Stocks shed losses from earlier this week to close broadly higher Thursday, lifted by the successful return of General Motors to the U.S. stock market and relief that Ireland was addressing its debt crisis.
TheDow Jones Industrial Average rose 173.35 points, or 1.6 percent, to close at 11,181.23.
General Motors priced its stock offering at $33 per share last night. Shares climbed 7 percent immediately after the launch, and ended about 3 percent higher recently. The listing could net GM $23 billion and will reduce the government's stake in the company to below 40 percent from 60 percent.
Most Dow components rose, led by Alcoa, Boeing and Caterpillar . Intel fell.
The S&P 500 rose 18.10 points, or 1.5 percent, to close at 1,196.69, after hitting 1,200 in intra-day trading. The Nasdaq rose 38.39 points, or 1.5 percent, to close at 2,514.40. The CBOE Volatility Index, widely considered the best gauge of fear in the market, plunged more than 13 percent to below 19.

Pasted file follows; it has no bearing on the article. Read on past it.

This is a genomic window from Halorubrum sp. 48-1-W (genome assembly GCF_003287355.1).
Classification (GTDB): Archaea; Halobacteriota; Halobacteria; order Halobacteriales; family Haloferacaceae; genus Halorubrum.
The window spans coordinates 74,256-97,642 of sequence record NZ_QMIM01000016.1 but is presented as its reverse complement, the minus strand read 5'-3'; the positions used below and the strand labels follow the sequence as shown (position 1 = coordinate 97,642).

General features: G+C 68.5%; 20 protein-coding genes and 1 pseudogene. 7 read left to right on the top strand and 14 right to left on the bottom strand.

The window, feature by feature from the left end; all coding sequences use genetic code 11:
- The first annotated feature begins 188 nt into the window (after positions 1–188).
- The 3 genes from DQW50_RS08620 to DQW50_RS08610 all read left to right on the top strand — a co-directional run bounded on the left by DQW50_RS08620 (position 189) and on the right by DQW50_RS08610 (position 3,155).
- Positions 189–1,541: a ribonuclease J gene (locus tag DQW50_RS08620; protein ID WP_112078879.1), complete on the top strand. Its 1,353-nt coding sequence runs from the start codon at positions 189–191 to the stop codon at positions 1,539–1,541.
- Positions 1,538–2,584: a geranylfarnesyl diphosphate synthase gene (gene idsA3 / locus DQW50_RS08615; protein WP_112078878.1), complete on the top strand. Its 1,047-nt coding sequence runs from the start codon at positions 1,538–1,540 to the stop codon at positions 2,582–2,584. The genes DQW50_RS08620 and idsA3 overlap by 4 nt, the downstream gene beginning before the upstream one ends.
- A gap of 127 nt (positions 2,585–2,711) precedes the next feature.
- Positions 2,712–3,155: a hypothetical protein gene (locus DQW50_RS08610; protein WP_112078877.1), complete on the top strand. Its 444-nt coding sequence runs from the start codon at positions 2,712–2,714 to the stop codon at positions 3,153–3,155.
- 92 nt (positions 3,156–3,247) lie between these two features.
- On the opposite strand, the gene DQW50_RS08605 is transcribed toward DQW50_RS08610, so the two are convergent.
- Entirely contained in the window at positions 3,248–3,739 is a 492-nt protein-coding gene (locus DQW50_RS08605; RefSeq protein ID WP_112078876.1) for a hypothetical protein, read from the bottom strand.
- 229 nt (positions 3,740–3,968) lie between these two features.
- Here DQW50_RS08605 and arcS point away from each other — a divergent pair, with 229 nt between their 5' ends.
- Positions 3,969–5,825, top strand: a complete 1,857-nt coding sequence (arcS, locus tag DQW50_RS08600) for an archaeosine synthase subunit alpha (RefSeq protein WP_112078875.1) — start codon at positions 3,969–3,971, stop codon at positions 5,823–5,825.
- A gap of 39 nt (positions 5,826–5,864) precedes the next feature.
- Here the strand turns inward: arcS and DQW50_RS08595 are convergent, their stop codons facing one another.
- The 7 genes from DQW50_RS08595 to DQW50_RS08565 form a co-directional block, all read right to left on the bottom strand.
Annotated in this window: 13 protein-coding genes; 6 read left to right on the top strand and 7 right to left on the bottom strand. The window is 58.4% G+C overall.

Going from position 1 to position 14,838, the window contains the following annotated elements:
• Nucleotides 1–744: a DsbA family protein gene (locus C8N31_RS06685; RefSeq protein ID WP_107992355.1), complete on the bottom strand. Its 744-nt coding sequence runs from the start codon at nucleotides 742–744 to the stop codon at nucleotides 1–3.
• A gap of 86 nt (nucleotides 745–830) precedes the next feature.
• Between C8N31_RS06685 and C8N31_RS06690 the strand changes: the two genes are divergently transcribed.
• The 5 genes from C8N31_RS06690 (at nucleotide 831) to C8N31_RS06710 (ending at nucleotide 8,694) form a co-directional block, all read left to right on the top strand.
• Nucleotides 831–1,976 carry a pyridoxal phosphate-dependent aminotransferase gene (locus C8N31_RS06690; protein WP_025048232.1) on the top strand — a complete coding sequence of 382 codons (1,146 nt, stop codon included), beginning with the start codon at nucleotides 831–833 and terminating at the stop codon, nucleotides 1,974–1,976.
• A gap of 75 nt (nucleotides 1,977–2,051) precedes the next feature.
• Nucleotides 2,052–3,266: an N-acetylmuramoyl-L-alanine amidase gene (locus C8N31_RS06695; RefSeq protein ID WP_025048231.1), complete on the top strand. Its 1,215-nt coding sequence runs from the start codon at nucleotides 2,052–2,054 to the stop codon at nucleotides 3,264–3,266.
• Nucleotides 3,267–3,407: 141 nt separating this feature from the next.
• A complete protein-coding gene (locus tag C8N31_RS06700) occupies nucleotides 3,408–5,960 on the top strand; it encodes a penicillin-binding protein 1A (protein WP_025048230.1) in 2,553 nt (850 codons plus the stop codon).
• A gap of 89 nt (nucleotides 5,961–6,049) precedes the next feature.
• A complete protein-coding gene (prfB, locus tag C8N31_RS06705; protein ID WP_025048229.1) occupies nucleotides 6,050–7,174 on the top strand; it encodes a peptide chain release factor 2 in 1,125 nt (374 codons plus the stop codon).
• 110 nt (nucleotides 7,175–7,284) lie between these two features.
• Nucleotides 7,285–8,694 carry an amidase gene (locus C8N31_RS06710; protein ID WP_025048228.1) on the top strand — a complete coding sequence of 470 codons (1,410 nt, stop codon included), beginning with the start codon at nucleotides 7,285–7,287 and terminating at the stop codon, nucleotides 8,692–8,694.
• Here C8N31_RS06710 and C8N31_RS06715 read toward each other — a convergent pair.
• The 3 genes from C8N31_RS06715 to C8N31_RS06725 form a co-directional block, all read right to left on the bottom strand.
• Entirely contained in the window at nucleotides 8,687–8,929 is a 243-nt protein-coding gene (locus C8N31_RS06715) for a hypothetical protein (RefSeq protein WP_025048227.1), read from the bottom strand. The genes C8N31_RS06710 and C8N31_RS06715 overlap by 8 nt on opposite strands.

The key S&P sectors all gained, led by energy, materials and technology.
The GM offering, which fueled a global stock rally, was boosted by demand from big North American mutual and pension fund investors, according to sources quoted by Reuters. Rival Ford fell more than 3 percent.
Just before the close, the stock was trading at about $34 a share, meaning traders who bought the shares at the open have lost $1 a share, or about 3 percent.
About 22 percent of volume on the NYSE floor Thursday was in GM stock.
The strong performance of the stock at launch, and the fact the once-bankrupt automaker, and symbol of American business, has overcome obstacles to return to the market will likely bring investors back to stocks, said Todd Schoenberger, managing director at LandColt Trading.
"It's a great story for the markets, the economy, and for investing," Schoenberger said. "I think retail investors will see the power in that."